[SciPy-User] pylab
Joshua Holbrook
josh.holbrook@gmail....
Mon Jul 19 18:49:18 CDT 2010
On Mon, Jul 19, 2010 at 3:39 PM, <PHobson@geosyntec.com> wrote:
>
>
>> -----Original Message-----
>> From: scipy-user-bounces@scipy.org [mailto:scipy-user-bounces@scipy.org]
>> On Behalf Of Joshua Holbrook
>> Sent: Monday, July 19, 2010 4:24 PM
>> To: SciPy Users List
>> Subject: Re: [SciPy-User] pylab
>>
>> 2010/7/19 பழநி சே <palaniappan.chetty@gmail.com>:
>> > hi,
>> > I have a question about pylab/matplotlib, I am interested in plots and
>> > I want to know if I can have some data points in a data sets missing
>> > but still create a plot using pylab? For example (assuming all modules
>> > have been imported)
>> >
>> >>x = [1,2,3,4]
>> >>y=[10,20,30,40]
>> >>pylab.plot(x,y)
>> >>pylab.show()
>> >
>> > works fine. But what if I have one or more data points missing in my y
>> > data set? like this
>> >
>> >>x = [1,2,3,4]
>> >>y=[10,20, ,40]
>> >>pylab.plot(x,y)
>> >>pylab.show()
>> > I know that I cannot have an empty element in my list and this does not
>> work
>> >
>> > Thanks
>> > --
>> > Palani
>> >
>>
>> Hey Palani,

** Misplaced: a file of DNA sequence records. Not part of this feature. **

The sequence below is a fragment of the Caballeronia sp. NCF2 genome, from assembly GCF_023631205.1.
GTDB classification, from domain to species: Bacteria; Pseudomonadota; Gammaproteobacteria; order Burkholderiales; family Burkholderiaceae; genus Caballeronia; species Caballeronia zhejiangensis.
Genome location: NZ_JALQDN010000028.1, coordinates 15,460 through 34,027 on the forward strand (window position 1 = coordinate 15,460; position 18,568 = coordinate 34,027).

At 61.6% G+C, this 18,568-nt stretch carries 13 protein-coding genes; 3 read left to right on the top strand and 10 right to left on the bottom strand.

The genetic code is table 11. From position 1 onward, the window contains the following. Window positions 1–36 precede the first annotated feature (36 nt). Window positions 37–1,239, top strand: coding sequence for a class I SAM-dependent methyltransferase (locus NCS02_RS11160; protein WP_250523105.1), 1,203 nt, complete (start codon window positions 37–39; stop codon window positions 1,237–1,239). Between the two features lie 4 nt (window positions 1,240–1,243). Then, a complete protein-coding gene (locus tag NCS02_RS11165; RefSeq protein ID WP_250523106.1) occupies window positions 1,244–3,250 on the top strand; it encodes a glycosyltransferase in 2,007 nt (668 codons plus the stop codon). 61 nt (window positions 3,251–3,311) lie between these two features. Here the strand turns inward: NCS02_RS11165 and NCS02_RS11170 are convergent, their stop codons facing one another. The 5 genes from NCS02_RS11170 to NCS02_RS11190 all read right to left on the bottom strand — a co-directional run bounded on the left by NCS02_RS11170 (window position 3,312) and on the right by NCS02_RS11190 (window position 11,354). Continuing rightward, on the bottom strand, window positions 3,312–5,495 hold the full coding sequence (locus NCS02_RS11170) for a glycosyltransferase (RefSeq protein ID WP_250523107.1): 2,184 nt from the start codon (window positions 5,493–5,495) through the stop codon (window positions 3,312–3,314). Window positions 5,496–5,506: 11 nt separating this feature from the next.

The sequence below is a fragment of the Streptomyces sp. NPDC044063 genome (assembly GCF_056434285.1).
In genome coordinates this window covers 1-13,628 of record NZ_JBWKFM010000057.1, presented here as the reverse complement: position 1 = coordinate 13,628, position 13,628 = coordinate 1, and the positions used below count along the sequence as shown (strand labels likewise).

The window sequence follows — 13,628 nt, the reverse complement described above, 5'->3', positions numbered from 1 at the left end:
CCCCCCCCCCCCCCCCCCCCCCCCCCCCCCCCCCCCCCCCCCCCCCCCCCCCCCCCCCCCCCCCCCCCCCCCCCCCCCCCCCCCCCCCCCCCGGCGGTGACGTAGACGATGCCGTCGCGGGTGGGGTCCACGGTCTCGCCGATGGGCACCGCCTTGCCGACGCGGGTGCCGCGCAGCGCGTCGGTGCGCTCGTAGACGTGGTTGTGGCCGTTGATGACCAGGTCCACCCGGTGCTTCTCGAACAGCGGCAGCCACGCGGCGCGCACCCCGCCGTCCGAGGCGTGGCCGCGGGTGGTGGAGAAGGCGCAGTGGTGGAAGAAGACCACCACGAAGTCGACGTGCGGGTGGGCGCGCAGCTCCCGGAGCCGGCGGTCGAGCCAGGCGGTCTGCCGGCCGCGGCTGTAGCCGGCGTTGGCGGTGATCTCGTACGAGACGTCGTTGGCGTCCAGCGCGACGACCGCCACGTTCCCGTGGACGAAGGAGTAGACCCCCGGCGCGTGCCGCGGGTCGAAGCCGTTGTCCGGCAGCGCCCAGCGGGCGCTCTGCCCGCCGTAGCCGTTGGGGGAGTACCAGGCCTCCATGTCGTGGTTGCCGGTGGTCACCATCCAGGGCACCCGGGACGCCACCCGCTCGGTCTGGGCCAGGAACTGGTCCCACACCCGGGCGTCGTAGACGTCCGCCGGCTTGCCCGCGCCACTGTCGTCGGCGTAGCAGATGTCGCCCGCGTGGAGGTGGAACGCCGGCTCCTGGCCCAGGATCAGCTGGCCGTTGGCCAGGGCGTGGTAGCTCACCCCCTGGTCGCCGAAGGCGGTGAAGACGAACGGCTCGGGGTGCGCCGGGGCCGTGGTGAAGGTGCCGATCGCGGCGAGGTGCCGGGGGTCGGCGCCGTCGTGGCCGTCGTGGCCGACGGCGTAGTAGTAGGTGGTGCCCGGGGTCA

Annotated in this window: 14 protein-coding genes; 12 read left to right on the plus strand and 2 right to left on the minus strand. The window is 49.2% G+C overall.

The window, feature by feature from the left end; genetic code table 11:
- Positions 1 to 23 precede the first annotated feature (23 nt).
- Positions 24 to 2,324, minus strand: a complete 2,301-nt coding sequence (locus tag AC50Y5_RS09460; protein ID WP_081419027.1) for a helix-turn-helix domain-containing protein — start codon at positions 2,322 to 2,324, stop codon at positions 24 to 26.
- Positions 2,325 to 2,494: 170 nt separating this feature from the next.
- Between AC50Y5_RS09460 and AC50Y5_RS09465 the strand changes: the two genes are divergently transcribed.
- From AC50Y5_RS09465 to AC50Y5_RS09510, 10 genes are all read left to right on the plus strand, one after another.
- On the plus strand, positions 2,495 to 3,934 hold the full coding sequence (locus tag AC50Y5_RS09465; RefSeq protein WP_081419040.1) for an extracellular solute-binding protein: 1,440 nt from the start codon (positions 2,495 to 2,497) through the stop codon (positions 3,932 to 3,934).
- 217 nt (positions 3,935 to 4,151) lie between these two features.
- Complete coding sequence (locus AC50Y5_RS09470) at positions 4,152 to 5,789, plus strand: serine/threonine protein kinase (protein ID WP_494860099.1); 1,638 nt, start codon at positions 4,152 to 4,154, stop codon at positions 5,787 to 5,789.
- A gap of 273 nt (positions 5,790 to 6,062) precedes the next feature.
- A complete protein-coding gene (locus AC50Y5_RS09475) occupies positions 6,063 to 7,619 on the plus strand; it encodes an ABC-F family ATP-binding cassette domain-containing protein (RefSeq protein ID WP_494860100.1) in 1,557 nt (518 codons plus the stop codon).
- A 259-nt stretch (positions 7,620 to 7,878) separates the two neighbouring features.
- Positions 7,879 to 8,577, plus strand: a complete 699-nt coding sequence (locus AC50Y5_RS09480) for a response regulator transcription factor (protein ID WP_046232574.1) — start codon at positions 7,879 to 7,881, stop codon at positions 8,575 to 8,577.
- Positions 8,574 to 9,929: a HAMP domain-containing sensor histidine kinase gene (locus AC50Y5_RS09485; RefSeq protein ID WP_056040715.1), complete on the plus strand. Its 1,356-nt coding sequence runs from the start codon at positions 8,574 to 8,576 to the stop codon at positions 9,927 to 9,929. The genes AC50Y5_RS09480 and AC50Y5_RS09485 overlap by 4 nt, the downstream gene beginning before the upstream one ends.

>>
>> I'm not extremely familiar with matplotlib, but my experience tells me
>> that, while MPL itself wouldn't really have any nice way to do this,
>> that you could import a dataset and use python/numpy to clean it up.
>> For example, you could maybe use filter() and zip() (zip's my
>> favorite toy), maybe like this:
>>
>>
>> In [30]: x
>> Out[30]: [0, 1, 2, 3, 4]
>>
>> In [31]: y
>> Out[31]: [0, 1, 4, None, 16]
>>
>> In [32]: zip(*filter(lambda x: x[1] != None, zip(x,y)))
>> Out[32]: [(0, 1, 2, 4), (0, 1, 4, 16)]
>>
>> and then you could do plot(_[0],_[1]). Alternately, and this would
>> probably be worth investigating for bigger datasets, you could maybe
>> use masked arrays
>> (http://docs.scipy.org/doc/numpy/reference/maskedarray.baseclass.html)
>> to do something similar in spirit.
>>
>> Hope that helped!
>
> As a big MPL user, that's an interesting solution. MPL and numpy were my primary gateways into Python from Matlab, so that's pretty informative for me. Given my background, I tend to take the more brute-force approach and would use the masked arrays.
>
> For the OP:
> #---
> import numpy as np
> import matplotlib.pyplot as plt
> x = np.arange(5)
> y = np.ma.MaskedArray(data=[0,1,4,None,16],mask=[0,0,0,1,0])
> fig = plt.figure()
> ax1 = fig.add_subplot(111)
> ax1.plot(x,y,'ko')
> fig.savefig('masktest.png')
>
> -paul
>
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>
So you can pass MaskedArrays to MPL and it'll filter them out on its
own? Neat! Probably faster too, for large datasets.
--Josh
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